About a week ago, to clear the latest blockage, I began reading a new book. Somewhere in the 20 short chapters about memoir writers there was bound to be some guidance that would show me what I need to know. Last Friday, I read the segment about Pat Conroy, the author of many wonderful novels and memoirs, all circling the events of his childhood and their lasting effects on his life. Each chapter of the book ends with the subject’s advice for other writers. Conroy offered the insight I sought. I copied his last point into my journal around 7:00 a.m. When I learned that he died in the evening of that same day, his thoughts took on a greater meaning since they are among his final words on the subject of memories and secrets. In gratitude for Pat Conroy’s persistence in working out his story and to Meredith Maran, the editor who brought this project into being, the spotlight is on Why We Write About Ourselves.
In the Spotlight: Patti Smith and Abigail Thomas
February 25, 2016
The honeymoon phase of entering a new decade is over. I monitor the return of the light, the increased activity of birds and squirrels, the stealth of the raccoon climbing a neighbor’s tree at dawn, but observing the natural world offers does not offer the usual inspiration. If only March, the broom that arrives next week to sweep away winter’s debris, would clear the inner clutter impeding my forward progress. I have become solitary, nearly feral in avoiding contact. I do not want to be distracted. I am waiting for something, although I don’t know what it is. Even reading has largely failed me. Until last week, I hadn’t finished a book for several months. Loyalty to my book club prodded me to finish Patti Smith’s new memoir; her book called to mind Abigail Thomas, author of one of my favorite memoirs, Safekeeping, who also published a new memoir last year. The latest works of both women are reports from the largely unexplored territory of aging without surrender. For filling in a bit of the map of the future, the spotlight is on Patti Smith’s M Train and What Comes Next and How to Like It by Abigail Thomas.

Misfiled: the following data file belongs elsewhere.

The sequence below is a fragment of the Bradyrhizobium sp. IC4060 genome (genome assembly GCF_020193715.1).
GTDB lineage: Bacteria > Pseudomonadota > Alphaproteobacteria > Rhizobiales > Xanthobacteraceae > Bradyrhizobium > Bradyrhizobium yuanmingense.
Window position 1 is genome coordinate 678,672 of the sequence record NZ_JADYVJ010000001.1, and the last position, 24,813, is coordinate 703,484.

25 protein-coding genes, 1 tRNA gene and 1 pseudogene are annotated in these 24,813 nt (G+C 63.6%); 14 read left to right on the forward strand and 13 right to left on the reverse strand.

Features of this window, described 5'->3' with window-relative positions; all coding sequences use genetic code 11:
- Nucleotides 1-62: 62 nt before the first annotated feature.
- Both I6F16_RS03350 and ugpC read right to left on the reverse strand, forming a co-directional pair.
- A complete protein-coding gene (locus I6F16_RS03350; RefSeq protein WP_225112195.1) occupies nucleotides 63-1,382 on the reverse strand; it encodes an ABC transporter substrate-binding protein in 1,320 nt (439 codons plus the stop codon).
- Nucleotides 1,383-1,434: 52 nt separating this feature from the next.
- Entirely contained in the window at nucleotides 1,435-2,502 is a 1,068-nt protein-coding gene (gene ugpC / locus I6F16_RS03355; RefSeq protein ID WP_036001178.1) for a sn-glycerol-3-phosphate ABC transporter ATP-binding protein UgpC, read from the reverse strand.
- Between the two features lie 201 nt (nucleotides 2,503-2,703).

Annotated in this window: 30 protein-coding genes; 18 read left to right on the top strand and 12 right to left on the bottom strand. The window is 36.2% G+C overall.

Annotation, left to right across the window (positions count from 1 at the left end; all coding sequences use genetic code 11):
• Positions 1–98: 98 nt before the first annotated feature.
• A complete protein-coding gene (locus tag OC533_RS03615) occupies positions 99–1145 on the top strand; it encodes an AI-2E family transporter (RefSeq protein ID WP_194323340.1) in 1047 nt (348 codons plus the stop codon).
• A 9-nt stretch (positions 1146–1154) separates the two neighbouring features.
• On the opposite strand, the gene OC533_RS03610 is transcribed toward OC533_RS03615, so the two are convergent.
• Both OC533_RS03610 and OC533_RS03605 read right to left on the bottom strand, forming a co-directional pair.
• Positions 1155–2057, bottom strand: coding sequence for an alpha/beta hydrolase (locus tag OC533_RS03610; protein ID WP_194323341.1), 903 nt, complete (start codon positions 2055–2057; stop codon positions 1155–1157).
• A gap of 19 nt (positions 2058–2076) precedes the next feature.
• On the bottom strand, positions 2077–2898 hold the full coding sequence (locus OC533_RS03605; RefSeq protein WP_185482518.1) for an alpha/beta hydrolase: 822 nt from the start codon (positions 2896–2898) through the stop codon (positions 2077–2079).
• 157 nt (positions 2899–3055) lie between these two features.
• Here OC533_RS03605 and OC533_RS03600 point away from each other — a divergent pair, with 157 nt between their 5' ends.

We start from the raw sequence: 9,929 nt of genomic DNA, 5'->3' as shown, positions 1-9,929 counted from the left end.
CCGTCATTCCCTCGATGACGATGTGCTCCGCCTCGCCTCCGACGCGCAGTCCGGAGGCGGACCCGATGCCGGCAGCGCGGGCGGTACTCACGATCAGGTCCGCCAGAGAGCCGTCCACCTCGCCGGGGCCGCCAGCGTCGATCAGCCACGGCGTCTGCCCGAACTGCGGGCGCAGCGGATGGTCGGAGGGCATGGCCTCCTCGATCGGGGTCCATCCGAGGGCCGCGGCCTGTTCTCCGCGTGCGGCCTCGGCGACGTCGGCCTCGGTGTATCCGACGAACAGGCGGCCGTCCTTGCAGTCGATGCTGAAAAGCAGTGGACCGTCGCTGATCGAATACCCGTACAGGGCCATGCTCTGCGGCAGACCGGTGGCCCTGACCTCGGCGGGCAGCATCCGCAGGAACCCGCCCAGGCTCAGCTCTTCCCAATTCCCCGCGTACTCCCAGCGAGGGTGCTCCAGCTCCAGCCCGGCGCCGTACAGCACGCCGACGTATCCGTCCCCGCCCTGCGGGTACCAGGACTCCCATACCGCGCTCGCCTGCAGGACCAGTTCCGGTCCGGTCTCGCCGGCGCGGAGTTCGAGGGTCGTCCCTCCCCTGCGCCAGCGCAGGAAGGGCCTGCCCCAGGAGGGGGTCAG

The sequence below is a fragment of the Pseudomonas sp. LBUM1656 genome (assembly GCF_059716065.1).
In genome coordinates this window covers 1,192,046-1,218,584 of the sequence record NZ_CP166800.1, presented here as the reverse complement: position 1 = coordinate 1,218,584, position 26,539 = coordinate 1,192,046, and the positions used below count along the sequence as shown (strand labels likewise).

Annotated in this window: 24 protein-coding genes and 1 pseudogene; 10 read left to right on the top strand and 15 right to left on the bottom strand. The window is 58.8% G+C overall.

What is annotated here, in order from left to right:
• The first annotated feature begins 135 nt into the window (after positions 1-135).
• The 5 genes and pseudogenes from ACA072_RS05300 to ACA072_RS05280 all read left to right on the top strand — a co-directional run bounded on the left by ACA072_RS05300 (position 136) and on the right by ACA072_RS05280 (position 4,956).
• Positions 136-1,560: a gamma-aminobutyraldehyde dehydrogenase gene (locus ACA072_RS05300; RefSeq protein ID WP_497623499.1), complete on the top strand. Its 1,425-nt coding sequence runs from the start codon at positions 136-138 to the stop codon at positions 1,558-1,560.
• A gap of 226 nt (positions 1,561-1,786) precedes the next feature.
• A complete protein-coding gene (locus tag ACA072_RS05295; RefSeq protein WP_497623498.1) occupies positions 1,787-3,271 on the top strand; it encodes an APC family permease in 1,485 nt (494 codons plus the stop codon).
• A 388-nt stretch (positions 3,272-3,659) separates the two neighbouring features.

In the Spotlight: Home Ground
February 11, 2016